Apologies in advance for the even-more-rambly-than-usual nature of this post. I am fighting off a bit of a cold -- which you'd think would advise against attempting to tackle existential questions of consciousness, wouldn't you? Ah well. I'm sure I'll catch some of it in proofreading, but it may be a little, eh, disorganized from time to time.
I mentioned I've been experiencing a bit of existential angst recently, mostly surrounding the nature of subjective consciousness. For one thing, I have recently come to view the following quote, commonly attributed to Mark Twain, in a different light: "I do not fear death. I had been dead for billions and billions of years before I was born, and had not suffered the slightest inconvenience from it." True, my non-existence will surely bother me as much after I am dead as it did before I was born (i.e. not at all). But when one really contemplates the fact that one's consciousness did not exist in the past, it seems to me to be just as terrifying an existential abyss as contemplating one's future annihilation! Now not only do I have to look death straight in the face and come to terms with it, but I have to have a staring contest with the birth of consciousness as well. Oy...
But the fact that I know I won't "suffer the slightest inconvenience from it" is indeed a comfort. I guess the bigger question that has really been troubling me can be expressed most succinctly as, "Why aren't we p-zombies?"
Now, before going any further, I need to be clear that I think p-zombies, in the strongest sense (and in the sense that is troubling me), are a silly idea. Perhaps it is my philosophical naturalism talking, but it seems plainly obvious to me that an identical physical replica to ourselves would experience consciousness in any possible universe. To borrow from Douglas Hostadter, that would be like trying to imagine an identical copy of an internal combustion engine, except this copy doesn't actually burn gasoline to create energy, it just simulates doing so. Yeah, that's silly.
But of course the allure of Chalmers's concept is that it sure seems like a sensible question even if it's not. Indeed, compared to the real universe, it is comparatively easy for me to imagine a universe populated by p-zombies, in that they really do think, and they sure do appear to experience subjective feelings, but there's nobody actually really experiencing it, at least not the way I subjectively experience it. To reference Hofstadter again, he referred to consciousness as "a hallucination hallucinating itself," a phrase which I found somewhat obtuse at the time I read it (though I knew what he meant and basically agreed), but now that same phrase has real resonance, and is terrifying at the same time.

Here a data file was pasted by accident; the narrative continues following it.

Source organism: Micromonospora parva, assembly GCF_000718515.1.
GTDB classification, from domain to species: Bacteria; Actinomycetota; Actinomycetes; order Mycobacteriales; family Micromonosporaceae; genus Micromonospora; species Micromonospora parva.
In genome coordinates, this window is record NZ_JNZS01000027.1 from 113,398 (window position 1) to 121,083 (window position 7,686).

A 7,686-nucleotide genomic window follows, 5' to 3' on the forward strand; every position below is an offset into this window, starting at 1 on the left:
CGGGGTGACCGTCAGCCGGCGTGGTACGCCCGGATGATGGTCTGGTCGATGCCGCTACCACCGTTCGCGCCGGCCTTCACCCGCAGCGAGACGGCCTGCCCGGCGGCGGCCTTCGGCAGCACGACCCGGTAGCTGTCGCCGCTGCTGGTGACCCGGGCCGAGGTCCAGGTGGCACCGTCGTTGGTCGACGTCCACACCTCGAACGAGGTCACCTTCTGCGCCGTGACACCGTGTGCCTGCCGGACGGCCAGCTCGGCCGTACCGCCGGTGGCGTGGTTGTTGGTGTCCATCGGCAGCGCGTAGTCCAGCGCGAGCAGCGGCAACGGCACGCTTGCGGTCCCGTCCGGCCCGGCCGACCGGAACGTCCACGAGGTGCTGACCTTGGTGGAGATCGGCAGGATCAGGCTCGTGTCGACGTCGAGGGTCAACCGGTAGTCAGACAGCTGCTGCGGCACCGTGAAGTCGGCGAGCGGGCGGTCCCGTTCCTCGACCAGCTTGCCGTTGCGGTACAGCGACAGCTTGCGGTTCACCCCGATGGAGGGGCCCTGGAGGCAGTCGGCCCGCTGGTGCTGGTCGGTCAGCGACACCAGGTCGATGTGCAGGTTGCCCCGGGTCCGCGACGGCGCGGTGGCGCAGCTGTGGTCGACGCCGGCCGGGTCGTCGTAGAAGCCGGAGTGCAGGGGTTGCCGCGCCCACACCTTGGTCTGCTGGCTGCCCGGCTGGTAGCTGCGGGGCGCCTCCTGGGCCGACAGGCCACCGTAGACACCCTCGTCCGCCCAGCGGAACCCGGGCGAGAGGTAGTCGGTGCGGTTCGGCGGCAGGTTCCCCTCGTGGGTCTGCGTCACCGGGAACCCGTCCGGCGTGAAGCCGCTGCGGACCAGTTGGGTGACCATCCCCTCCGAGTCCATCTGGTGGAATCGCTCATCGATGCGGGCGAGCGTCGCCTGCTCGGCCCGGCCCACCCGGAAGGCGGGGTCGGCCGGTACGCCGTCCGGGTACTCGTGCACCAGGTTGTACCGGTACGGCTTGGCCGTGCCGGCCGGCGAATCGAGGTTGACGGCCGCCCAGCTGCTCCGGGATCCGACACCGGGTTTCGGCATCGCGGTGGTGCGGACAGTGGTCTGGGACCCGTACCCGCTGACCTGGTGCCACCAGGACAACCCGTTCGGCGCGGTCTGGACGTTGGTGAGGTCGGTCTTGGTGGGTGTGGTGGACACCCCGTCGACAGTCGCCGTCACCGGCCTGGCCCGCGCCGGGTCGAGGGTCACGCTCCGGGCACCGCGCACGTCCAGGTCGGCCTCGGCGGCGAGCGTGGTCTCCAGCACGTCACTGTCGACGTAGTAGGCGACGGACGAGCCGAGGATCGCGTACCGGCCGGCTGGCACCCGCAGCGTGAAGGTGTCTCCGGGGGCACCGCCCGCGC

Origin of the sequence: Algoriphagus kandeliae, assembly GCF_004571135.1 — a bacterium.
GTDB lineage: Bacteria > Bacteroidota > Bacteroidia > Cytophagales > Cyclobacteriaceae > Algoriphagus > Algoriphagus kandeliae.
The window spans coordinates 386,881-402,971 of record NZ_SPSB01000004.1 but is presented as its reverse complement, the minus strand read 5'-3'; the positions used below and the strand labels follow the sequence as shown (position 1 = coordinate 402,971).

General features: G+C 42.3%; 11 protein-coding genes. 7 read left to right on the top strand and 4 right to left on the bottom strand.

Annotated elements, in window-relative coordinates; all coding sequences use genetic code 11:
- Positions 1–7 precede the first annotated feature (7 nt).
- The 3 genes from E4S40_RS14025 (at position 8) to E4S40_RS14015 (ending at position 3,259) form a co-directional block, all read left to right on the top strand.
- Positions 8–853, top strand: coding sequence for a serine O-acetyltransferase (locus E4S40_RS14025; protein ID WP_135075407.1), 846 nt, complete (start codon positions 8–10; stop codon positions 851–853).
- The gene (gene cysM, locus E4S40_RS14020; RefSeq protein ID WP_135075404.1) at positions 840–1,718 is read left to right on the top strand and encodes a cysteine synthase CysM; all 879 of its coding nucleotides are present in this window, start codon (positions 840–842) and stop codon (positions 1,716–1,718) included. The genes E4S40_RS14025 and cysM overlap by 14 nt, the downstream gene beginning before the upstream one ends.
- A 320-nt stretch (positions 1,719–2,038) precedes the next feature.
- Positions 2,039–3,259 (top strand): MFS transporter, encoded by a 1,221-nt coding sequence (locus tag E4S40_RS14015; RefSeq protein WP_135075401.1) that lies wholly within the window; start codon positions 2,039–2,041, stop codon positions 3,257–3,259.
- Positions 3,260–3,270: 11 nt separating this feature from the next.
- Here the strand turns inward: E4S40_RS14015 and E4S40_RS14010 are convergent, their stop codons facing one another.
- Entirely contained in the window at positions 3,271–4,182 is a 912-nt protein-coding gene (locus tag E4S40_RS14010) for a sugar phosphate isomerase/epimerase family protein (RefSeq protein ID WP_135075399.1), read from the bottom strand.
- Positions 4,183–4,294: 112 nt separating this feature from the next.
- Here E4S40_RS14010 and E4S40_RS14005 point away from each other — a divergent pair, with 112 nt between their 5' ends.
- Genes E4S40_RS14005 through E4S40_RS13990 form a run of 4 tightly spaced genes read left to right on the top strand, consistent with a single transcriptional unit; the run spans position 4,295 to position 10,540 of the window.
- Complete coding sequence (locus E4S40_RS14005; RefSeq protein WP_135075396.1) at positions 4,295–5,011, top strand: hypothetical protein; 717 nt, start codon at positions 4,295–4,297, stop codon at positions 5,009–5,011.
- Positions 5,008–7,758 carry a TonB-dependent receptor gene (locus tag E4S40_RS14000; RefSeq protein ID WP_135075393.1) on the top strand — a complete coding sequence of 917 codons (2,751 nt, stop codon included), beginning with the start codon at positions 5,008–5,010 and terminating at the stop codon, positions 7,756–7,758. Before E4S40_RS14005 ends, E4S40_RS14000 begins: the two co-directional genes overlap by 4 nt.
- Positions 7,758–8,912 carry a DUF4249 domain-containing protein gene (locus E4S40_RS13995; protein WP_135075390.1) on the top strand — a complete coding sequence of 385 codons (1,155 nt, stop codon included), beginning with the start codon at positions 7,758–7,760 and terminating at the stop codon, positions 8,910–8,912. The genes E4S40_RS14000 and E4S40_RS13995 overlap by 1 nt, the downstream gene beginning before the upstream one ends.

This has been bothering me enough that for a moment I was like, "Man, I almost wish I believed in a soul and the afterlife and all that..." But then I realized that doesn't even answer the question. The question of why some living things are sentient and some are clearly not, and the blurriness of that line... that is all left completely unexplained. Unless, I guess, you believe that no animal except us ensouled humans feels a damn thing (which I realize was the predominant Christian worldview until fairly recently), but that just seems so clearly implausible on its face. And that only resolves the blurriness of the line, it still leaves all of the "whys" untouched.
There is a similar infinite regress as one encounters when trying to give a theistic answer the big "Why is there something rather than nothing?" To that question, for any answer, you can always say, "Okay, so why that?" (e.g. why god?) Similarly, "Why do we have a subjective experience of anything?" has a similar infinite regress. Sure, I can describe how human neurology seems to be quite an adequate machine for simulating subjective experience -- but from an intuitive standpoint, that seems as existentially unsatisfying as Lawrence Krauss' answer to the "something rather than nothing" question: "Nothing is unstable." Krauss' answer is pithy and compelling, but it is no less vulnerable to the reply of, "Okay, why that?"
But if a perfectly good mechanistic reason seems existentially unsatisfying, why should a magic reason be any different?
I can ask, "Why do we feel?" and you can point to all of the neurological mechanisms that allow us to feel, and I can always retort, "Okay, sure, that all makes sense, but why do I actually feel it?" (Which I believe to be a nonsensical question, but it doesn't always feel nonsensical on a sleepless night) If to the first question you instead pointed to the soul, I can ask the same damn question! Well, except for the "making sense" part. But still... again, maybe it's my philosophical naturalism talking, but it seems to me that saying that the soul is the substrate of subjective experience is just as existentially dissatisfying (actually, more so) as saying that the brain is the substrate of subject experience. What is there about the substrate that allows it to experience stuff? Does my soul have a soul? Does my soul's soul have a soul? Where does the regress end?
Answer: It ends with our biology, clearly. There's something rather charming and beautiful and amazing about that, but also rather dizzying. I've been angst-y about it lately, but I still feel like the materialistic explanation is ultimately the most satisfying -- and not only from an expository perspective, but from an existential perspective as well. Magical explanations like the soul don't resolve anything; they just dazzle us enough to make us forget the original question.
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